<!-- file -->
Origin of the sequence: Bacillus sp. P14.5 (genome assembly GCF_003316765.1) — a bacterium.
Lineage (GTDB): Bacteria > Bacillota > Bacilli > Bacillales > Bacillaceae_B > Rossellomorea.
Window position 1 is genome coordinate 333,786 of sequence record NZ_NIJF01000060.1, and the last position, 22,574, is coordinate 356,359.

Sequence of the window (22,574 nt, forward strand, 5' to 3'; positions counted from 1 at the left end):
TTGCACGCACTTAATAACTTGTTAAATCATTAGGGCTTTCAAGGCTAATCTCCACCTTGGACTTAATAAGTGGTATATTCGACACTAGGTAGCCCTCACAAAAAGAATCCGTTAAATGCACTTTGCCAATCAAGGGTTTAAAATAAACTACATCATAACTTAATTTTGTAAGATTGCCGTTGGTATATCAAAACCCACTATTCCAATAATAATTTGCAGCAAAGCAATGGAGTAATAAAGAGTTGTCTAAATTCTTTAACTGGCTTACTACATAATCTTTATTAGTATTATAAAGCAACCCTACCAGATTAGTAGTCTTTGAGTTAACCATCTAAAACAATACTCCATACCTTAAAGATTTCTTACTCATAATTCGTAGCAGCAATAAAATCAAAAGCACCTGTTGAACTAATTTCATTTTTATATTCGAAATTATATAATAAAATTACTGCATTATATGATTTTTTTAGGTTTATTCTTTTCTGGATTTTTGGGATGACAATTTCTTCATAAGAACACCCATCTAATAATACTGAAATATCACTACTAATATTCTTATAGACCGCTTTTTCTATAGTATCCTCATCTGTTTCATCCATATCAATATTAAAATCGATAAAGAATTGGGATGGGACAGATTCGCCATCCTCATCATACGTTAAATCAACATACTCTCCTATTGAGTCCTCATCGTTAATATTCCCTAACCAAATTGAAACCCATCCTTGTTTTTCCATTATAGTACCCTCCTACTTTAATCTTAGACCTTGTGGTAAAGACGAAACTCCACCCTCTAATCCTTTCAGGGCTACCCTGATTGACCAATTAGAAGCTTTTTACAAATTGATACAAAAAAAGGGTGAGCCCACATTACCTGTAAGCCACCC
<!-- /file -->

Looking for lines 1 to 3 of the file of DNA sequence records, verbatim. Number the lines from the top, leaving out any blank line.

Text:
Origin of the sequence: Bacillus sp. P14.5 (genome assembly GCF_003316765.1) — a bacterium.
Lineage (GTDB): Bacteria > Bacillota > Bacilli > Bacillales > Bacillaceae_B > Rossellomorea.
Window position 1 is genome coordinate 333,786 of sequence record NZ_NIJF01000060.1, and the last position, 22,574, is coordinate 356,359.